Iha kaścicchaktipātavaśonmiṣanmāheśvarabhaktyatiśayādanaṅgīkṛtādharadarśanasthanāgabodhyādisiddhādeśanaḥ śivārādhanaparaḥ pārameśvaranānāyoginīsiddhasatsampradāyapavitritahṛdayaḥ śrīmahādevagirau mahāmāheśvaraḥ śrīmān vasuguptanāmā gururabhavat| Kadāciccāsau dvaitadarśanādhivāsitaprāye jīvaloke rahasyasampradāyo mā vicchedītyāśayato'nujighṛkṣāpareṇa paramaśivena svapne'nugrahyonmiṣitapratibhaḥ kṛto yathātra mahībhṛti mahati śilātale rahasyamasti tadadhigamyānugrahayogyeṣu prakāśayeti| Prabuddhaścāsāvanviṣyaṁstāṁ mahatīṁ śilāṁ karasparśanamātraparivartanataḥ saṁvādīkṛtasvapnāṁ pratyakṣīkṛtyemāni śivopaniṣatsaṅgraharūpāṇi śivasūtrāṇi tataḥ samāsasāda| Etāni ca samyagadhigamya bhaṭṭaśrīkallaṭādyeṣu sacchiṣyeṣu prakāśitavān spandakārikābhiśca saṅgṛhītavān| Tatpāramparyaprāptāni spandasūtrāṇyasmābhiḥ spandanirṇaye samyagnirṇītāni| Śivasūtrāṇi tu nirṇīyante||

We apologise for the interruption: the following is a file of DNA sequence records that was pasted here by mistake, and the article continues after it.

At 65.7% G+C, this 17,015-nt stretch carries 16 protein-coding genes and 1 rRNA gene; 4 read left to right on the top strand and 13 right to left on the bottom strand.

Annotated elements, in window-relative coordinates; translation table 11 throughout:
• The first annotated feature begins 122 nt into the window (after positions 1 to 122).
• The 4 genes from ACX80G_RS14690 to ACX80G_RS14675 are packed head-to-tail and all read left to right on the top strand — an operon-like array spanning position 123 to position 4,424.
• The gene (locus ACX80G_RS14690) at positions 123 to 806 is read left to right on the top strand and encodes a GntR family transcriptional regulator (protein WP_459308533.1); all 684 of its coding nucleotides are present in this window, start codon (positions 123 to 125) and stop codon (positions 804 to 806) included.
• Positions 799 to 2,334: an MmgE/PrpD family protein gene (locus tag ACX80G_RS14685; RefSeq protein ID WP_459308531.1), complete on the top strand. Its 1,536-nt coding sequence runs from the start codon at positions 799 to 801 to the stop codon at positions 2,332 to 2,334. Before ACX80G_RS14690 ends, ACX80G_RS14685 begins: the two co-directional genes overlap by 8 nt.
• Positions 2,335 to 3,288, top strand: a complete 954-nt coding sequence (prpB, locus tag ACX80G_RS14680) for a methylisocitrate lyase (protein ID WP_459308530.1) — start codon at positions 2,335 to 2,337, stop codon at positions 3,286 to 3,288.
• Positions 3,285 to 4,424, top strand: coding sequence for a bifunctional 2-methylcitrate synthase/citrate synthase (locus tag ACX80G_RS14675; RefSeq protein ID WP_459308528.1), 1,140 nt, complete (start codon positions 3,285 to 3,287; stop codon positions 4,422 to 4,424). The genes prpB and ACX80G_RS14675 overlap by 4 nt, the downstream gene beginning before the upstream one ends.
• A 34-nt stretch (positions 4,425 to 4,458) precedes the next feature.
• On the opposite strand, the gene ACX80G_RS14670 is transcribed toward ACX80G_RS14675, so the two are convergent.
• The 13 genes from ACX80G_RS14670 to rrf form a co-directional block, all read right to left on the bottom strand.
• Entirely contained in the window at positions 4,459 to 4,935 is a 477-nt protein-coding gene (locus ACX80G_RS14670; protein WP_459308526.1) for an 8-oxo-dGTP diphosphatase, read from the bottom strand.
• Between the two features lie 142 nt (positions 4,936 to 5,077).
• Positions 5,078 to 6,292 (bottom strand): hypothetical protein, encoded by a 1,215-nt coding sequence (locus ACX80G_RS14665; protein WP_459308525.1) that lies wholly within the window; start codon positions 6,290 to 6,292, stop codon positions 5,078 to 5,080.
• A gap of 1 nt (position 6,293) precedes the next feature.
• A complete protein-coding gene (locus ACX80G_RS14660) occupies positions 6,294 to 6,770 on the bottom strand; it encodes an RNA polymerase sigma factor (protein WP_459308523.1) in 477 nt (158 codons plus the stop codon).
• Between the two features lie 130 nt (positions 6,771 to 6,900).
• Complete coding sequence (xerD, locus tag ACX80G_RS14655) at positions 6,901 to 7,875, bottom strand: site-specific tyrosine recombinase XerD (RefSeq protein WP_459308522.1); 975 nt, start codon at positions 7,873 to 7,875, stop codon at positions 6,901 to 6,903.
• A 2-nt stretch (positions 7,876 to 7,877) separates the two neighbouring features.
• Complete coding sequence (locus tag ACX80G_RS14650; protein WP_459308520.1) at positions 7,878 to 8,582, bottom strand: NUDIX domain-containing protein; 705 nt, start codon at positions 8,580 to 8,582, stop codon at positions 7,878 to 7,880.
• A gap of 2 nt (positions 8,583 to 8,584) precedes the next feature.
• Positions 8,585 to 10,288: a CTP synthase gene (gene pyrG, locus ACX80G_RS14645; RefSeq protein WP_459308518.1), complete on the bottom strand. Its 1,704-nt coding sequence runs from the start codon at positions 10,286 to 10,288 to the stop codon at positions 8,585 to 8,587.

Tatra prathamaṁ nareśvarabhedavādiprātipakṣyeṇa caitanyaparamārthataḥ śiva eva viśvasyātmetyādiśati—
In this world (iha), on the sacred (śrī) mountain (girau) Mahādeva (mahādeva), someone (kaścid) worthy of reverence (śrīmān) (lived). His heart (hṛdayaḥ) had been purified (pavitrita) by the Noble (sat) Tradition (sampradāya) of the various (nānā) Self-realized Beings (siddha) and Yoginī-s (yoginī) pertaining to the Supreme Lord (pārameśvara). He was devoted (paraḥ) to the worship (ārādhana) of the Auspicious One (śiva). Owing to excess (atiśayāt) of devotion (bhakti) to the Great Lord (māheśvara), which (devotion) shone forth (in him) (unmiṣat) by (vaśa) the Descent (pāta) of Power (śakti) --i.e. Divine Grace--, gave a teaching (ādeśanaḥ) that did not agree (anaṅgīkṛta) with that of such Self-realized Beings (in Buddhism) (siddha) as Nāgabodhi (nāgabodhi) and the rest (ādi), who were occupied (stha) with lower (adhara) viewpoints (darśana). He was (abhavat) a great devotee of the Lord (mahāmāheśvaraḥ) and a Guru (guruḥ). His name (nāmā): Vasugupta (vasugupta).